A crime scene examination into the gas leaks from two underwater pipelines linking Germany and Russia, according to Sweden’s national security service, “strengthened the suspicions of gross sabotage.”
Sweden’s Security Service said the investigation found there had been detonations at the Nord Stream 1 and 2 pipelines in the Swedish exclusive economic zone, which caused “extensive damage” to the pipelines.
It added that “certain seizures have been made,” without offering further details, and that these would now be reviewed and analyzed.
“The continued preliminary investigation must show whether someone can be served with suspicion and later prosecuted,” Sweden’s Security Service said in a statement.
In a separate statement, Sweden’s prosecutor’s office said the area was no longer cordoned off.
The odd Nord Stream gas leaks, which are located in international waters but inside of Denmark’s and Sweden’s exclusive economic zones, were the subject of explosions, according to seismologists’ reports on Sept. 26.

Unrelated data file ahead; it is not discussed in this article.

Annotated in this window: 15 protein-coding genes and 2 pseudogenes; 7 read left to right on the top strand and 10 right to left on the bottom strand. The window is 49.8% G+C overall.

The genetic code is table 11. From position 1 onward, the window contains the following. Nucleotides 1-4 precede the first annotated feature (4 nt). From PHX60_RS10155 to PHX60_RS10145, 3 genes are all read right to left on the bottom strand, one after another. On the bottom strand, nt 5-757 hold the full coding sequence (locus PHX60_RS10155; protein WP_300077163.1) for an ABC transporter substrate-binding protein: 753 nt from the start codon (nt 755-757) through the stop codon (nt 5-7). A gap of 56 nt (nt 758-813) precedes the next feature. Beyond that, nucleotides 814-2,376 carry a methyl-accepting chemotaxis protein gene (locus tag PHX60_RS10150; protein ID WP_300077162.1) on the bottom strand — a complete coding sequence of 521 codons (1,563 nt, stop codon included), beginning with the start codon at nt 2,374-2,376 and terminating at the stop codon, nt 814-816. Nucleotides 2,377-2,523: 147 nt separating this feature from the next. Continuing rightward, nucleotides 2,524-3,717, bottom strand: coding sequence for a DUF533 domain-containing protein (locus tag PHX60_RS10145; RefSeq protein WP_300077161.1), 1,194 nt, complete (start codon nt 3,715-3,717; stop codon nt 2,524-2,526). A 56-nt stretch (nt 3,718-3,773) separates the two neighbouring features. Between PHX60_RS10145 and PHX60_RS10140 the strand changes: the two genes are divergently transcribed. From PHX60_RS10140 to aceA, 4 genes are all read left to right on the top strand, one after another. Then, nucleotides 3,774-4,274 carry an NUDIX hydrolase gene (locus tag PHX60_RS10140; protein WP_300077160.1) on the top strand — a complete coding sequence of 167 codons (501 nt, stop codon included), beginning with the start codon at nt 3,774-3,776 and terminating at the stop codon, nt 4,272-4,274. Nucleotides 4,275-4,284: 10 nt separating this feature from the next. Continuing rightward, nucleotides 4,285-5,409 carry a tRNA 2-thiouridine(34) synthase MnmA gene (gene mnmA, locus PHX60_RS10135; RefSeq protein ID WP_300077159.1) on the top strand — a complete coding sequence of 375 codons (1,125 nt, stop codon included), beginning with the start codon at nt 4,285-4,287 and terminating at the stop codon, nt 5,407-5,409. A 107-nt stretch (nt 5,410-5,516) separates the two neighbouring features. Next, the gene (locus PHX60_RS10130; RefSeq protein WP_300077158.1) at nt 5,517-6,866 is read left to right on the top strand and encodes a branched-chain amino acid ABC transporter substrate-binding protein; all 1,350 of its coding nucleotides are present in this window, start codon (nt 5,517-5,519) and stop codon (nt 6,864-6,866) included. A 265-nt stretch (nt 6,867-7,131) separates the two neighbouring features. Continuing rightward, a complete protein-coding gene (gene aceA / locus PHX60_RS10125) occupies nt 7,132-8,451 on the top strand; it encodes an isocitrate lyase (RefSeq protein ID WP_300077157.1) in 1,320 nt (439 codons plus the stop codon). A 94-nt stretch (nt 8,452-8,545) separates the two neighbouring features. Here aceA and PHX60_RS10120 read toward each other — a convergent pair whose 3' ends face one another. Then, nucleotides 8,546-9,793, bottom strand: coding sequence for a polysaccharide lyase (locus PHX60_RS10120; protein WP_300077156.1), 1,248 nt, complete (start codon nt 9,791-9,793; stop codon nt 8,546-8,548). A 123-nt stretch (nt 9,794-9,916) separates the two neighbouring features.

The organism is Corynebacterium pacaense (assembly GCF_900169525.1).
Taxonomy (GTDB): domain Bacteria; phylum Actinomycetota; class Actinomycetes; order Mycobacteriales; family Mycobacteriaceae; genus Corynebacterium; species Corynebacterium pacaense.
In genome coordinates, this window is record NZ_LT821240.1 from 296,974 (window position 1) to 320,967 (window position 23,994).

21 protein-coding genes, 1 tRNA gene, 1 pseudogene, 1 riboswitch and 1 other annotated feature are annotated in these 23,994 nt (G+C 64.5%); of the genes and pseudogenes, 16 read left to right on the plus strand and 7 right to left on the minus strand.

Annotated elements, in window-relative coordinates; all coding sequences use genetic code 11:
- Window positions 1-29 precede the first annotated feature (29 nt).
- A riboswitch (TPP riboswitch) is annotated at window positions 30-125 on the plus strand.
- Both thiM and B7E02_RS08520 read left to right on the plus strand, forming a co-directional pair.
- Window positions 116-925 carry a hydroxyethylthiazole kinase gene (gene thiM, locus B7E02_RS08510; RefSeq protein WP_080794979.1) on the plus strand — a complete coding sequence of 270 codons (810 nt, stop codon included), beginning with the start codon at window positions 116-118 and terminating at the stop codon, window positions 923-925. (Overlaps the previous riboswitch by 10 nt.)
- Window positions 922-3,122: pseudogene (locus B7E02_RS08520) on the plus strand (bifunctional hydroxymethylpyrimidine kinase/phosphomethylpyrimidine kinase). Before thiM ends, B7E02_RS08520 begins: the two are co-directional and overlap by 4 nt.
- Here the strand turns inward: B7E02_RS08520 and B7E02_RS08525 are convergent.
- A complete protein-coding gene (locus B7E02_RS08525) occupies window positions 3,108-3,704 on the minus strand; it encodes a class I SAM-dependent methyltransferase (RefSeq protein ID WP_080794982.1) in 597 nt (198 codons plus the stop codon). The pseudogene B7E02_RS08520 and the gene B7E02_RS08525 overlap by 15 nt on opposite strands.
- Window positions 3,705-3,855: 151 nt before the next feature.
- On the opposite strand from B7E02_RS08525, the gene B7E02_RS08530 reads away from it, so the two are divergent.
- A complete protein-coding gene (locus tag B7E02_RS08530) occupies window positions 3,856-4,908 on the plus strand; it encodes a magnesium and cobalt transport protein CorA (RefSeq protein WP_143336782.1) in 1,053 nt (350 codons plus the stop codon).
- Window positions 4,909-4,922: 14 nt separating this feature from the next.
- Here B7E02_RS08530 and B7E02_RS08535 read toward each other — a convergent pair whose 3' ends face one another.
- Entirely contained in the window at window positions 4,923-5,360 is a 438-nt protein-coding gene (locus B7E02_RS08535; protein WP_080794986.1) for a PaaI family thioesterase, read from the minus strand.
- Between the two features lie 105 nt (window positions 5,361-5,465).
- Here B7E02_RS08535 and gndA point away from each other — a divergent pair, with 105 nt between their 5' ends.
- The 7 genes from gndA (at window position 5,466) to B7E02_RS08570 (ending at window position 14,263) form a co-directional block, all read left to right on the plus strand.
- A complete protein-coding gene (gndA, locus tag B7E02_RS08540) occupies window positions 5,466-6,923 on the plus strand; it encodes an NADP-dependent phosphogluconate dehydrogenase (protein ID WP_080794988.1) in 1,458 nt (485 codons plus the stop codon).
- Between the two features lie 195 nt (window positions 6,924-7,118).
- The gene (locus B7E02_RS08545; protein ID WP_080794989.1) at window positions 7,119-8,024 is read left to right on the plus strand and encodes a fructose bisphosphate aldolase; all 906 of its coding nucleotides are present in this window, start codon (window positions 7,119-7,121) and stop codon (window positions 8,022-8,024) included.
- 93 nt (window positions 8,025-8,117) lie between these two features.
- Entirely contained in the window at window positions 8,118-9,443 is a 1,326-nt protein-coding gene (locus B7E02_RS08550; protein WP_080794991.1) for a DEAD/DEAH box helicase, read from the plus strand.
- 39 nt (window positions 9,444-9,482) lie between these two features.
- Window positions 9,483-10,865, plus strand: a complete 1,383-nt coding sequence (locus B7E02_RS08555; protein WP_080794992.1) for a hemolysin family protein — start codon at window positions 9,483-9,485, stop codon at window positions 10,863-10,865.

The largest gas leak, according to camera evidence, produced a surface disturbance that was around 1 kilometer (0.62 miles) in diameter, while the smallest leak produced a circle that was about 200 meters in diameter, according to information from Denmark’s armed forces at the time. The cause of the gas leaks is not yet known.
The European Union suspects sabotage, particularly as the incident comes amid a bitter energy standoff between Brussels and Moscow.
Russia has denied that it was behind the suspected attack, calling such accusations “stupid.”
‘Reckless release’ of emissions
Late last month, Swedish and Danish authorities said at least two detonations occurred underwater, damaging the pipelines and causing major leaks of gas into the Baltic Sea.
The magnitude of these explosions was measured at 2.3 and 2.1 on the Richter scale, respectively, they said, and likely corresponded to an explosive load of “several hundred kilos.”
Two of the leaks occurred in Denmark’s exclusive economic zone and two in Sweden’s exclusive economic zone.
Climate scientists have described the shocking images of gas spewing to the surface of the Baltic Sea as a “reckless release” of greenhouse gas emissions that, if deliberate, “amounts to an environmental crime.”